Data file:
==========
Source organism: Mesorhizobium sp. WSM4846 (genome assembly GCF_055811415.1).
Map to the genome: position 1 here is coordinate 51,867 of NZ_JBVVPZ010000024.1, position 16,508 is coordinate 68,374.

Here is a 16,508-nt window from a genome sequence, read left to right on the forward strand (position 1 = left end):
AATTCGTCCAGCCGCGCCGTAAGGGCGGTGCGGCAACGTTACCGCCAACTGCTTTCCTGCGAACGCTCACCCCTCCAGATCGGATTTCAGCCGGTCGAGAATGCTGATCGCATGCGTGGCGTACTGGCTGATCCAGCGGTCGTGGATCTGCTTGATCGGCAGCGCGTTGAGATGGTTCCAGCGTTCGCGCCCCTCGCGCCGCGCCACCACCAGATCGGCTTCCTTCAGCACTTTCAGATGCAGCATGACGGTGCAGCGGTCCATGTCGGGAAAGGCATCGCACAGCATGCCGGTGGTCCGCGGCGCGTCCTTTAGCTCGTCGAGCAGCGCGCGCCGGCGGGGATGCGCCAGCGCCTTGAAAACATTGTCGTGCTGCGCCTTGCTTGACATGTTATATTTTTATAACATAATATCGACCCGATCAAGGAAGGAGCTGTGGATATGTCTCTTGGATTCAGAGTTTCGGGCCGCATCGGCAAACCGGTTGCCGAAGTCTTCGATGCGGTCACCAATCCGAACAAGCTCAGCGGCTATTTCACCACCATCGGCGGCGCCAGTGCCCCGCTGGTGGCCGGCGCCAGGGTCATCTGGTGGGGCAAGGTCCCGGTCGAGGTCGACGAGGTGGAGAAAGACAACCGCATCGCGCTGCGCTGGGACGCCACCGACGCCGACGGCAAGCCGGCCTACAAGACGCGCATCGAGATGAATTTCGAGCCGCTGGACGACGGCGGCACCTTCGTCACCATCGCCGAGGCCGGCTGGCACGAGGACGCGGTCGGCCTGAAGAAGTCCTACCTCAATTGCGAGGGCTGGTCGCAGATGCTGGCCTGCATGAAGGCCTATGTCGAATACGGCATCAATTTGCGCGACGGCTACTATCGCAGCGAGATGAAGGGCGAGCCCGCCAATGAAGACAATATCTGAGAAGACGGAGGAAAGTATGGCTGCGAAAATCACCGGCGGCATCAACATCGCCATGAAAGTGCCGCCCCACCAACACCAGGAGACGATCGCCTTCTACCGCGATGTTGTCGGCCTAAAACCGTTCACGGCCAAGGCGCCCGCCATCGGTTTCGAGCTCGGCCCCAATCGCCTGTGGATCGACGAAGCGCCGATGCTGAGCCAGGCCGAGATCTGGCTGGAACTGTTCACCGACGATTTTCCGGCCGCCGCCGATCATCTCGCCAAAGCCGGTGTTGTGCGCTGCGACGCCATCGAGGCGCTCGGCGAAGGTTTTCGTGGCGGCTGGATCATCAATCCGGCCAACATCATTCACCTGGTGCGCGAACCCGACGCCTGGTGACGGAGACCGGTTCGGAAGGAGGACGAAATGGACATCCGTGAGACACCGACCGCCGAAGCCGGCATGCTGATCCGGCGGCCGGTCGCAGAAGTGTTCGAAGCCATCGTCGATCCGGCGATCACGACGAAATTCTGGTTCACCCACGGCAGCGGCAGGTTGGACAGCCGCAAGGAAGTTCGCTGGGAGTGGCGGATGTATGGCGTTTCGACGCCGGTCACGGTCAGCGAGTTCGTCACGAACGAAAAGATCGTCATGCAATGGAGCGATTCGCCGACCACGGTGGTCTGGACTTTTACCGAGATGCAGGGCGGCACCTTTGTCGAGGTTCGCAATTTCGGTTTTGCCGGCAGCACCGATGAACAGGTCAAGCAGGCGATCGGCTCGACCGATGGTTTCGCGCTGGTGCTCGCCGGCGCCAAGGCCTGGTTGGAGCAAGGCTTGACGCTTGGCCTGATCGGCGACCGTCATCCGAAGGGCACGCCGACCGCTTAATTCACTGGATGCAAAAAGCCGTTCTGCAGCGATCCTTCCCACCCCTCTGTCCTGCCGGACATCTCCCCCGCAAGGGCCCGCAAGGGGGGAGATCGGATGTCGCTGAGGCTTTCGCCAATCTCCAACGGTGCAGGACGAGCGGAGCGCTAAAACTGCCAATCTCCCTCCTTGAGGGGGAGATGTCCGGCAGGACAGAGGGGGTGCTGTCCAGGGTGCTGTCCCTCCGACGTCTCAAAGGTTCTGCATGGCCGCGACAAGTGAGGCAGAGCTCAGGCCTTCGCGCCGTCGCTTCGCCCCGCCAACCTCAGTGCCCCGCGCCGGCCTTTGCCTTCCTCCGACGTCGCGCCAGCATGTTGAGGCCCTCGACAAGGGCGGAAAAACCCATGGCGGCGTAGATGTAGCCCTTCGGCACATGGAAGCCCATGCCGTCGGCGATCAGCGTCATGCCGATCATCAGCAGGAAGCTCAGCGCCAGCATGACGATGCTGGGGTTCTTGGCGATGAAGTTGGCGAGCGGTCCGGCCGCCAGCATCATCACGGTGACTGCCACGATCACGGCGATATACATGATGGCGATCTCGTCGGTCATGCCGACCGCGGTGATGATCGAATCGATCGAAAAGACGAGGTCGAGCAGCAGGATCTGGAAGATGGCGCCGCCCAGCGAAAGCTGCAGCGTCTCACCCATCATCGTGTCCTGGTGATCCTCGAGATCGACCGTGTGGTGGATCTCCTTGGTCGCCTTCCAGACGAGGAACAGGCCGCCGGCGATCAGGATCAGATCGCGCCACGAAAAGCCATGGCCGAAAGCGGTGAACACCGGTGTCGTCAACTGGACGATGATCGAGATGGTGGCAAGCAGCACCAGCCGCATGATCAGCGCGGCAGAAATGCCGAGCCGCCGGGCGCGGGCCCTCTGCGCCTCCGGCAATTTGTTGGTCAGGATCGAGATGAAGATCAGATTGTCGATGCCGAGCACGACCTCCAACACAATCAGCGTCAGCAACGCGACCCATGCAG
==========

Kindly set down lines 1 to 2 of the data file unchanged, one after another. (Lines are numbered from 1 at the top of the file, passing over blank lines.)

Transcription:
Source organism: Mesorhizobium sp. WSM4846 (genome assembly GCF_055811415.1).
Map to the genome: position 1 here is coordinate 51,867 of NZ_JBVVPZ010000024.1, position 16,508 is coordinate 68,374.